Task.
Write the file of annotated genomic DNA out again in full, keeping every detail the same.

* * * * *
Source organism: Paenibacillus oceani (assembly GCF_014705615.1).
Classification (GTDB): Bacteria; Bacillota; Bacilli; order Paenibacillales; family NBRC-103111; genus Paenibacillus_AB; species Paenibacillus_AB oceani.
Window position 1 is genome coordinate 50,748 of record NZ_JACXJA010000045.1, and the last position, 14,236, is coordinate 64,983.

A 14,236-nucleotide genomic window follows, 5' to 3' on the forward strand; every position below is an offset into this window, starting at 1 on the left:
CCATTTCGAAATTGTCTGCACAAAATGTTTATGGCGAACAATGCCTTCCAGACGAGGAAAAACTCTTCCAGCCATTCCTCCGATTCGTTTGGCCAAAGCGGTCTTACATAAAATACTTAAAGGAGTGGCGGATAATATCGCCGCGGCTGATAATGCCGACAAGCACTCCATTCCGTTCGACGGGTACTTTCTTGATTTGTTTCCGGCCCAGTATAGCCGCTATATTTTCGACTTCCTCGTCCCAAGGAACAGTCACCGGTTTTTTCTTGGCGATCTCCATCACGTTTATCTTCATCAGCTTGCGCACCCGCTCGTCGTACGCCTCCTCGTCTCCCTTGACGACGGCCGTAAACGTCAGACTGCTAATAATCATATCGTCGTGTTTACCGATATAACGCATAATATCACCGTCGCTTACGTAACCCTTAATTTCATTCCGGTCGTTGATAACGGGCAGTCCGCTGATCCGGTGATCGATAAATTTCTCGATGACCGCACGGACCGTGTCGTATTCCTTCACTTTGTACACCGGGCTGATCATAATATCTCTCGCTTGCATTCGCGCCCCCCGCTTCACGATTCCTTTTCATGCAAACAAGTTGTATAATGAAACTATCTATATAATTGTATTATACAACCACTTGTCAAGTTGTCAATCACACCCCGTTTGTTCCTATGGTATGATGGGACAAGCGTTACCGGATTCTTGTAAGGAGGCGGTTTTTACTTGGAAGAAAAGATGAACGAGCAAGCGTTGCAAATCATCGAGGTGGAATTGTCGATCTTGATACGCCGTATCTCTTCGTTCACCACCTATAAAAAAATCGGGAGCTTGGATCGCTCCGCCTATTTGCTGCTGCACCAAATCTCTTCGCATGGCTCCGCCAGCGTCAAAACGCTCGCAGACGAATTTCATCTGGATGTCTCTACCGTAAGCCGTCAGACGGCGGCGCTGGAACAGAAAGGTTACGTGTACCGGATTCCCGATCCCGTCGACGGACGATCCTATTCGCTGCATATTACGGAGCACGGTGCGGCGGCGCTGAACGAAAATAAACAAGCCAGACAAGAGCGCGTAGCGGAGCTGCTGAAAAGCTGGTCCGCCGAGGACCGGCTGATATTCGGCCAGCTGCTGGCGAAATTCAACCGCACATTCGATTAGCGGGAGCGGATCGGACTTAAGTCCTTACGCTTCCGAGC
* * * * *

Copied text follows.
Source organism: Paenibacillus oceani (assembly GCF_014705615.1).
Classification (GTDB): Bacteria; Bacillota; Bacilli; order Paenibacillales; family NBRC-103111; genus Paenibacillus_AB; species Paenibacillus_AB oceani.
Window position 1 is genome coordinate 50,748 of record NZ_JACXJA010000045.1, and the last position, 14,236, is coordinate 64,983.

A 14,236-nucleotide genomic window follows, 5' to 3' on the forward strand; every position below is an offset into this window, starting at 1 on the left:
CCATTTCGAAATTGTCTGCACAAAATGTTTATGGCGAACAATGCCTTCCAGACGAGGAAAAACTCTTCCAGCCATTCCTCCGATTCGTTTGGCCAAAGCGGTCTTACATAAAATACTTAAAGGAGTGGCGGATAATATCGCCGCGGCTGATAATGCCGACAAGCACTCCATTCCGTTCGACGGGTACTTTCTTGATTTGTTTCCGGCCCAGTATAGCCGCTATATTTTCGACTTCCTCGTCCCAAGGAACAGTCACCGGTTTTTTCTTGGCGATCTCCATCACGTTTATCTTCATCAGCTTGCGCACCCGCTCGTCGTACGCCTCCTCGTCTCCCTTGACGACGGCCGTAAACGTCAGACTGCTAATAATCATATCGTCGTGTTTACCGATATAACGCATAATATCACCGTCGCTTACGTAACCCTTAATTTCATTCCGGTCGTTGATAACGGGCAGTCCGCTGATCCGGTGATCGATAAATTTCTCGATGACCGCACGGACCGTGTCGTATTCCTTCACTTTGTACACCGGGCTGATCATAATATCTCTCGCTTGCATTCGCGCCCCCCGCTTCACGATTCCTTTTCATGCAAACAAGTTGTATAATGAAACTATCTATATAATTGTATTATACAACCACTTGTCAAGTTGTCAATCACACCCCGTTTGTTCCTATGGTATGATGGGACAAGCGTTACCGGATTCTTGTAAGGAGGCGGTTTTTACTTGGAAGAAAAGATGAACGAGCAAGCGTTGCAAATCATCGAGGTGGAATTGTCGATCTTGATACGCCGTATCTCTTCGTTCACCACCTATAAAAAAATCGGGAGCTTGGATCGCTCCGCCTATTTGCTGCTGCACCAAATCTCTTCGCATGGCTCCGCCAGCGTCAAAACGCTCGCAGACGAATTTCATCTGGATGTCTCTACCGTAAGCCGTCAGACGGCGGCGCTGGAACAGAAAGGTTACGTGTACCGGATTCCCGATCCCGTCGACGGACGATCCTATTCGCTGCATATTACGGAGCACGGTGCGGCGGCGCTGAACGAAAATAAACAAGCCAGACAAGAGCGCGTAGCGGAGCTGCTGAAAAGCTGGTCCGCCGAGGACCGGCTGATATTCGGCCAGCTGCTGGCGAAATTCAACCGCACATTCGATTAGCGGGAGCGGATCGGACTTAAGTCCTTACGCTTCCGAGC